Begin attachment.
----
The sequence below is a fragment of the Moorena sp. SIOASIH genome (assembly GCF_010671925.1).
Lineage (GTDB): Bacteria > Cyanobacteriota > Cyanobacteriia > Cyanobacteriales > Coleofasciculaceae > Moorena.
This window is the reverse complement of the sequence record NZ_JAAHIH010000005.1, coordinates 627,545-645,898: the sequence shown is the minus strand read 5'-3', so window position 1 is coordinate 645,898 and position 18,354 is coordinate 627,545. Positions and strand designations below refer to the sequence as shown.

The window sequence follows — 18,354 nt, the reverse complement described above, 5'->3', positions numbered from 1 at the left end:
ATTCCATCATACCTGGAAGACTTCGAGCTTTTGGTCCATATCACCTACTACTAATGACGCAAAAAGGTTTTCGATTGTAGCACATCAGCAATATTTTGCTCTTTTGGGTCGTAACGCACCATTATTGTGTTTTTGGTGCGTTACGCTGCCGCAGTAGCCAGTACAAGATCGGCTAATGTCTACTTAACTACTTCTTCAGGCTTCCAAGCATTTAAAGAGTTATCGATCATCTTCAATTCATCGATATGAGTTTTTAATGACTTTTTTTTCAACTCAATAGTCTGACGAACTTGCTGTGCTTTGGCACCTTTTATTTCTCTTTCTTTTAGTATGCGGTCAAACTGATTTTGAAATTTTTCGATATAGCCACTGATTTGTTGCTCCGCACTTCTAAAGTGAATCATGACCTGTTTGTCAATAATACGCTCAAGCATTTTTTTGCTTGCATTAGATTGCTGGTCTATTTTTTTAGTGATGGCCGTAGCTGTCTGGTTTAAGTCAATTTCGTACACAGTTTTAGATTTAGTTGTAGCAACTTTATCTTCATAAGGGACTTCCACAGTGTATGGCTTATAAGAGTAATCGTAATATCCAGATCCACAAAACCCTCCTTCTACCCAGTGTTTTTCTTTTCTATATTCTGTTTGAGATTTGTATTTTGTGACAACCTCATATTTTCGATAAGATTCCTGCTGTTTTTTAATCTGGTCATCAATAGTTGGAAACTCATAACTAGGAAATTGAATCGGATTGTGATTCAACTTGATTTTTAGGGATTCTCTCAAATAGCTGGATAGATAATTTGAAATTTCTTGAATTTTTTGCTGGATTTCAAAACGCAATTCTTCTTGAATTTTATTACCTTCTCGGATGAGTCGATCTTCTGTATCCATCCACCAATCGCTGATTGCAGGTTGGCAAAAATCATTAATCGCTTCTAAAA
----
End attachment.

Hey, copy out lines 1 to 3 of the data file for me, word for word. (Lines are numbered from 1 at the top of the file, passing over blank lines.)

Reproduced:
The sequence below is a fragment of the Moorena sp. SIOASIH genome (assembly GCF_010671925.1).
Lineage (GTDB): Bacteria > Cyanobacteriota > Cyanobacteriia > Cyanobacteriales > Coleofasciculaceae > Moorena.
This window is the reverse complement of the sequence record NZ_JAAHIH010000005.1, coordinates 627,545-645,898: the sequence shown is the minus strand read 5'-3', so window position 1 is coordinate 645,898 and position 18,354 is coordinate 627,545. Positions and strand designations below refer to the sequence as shown.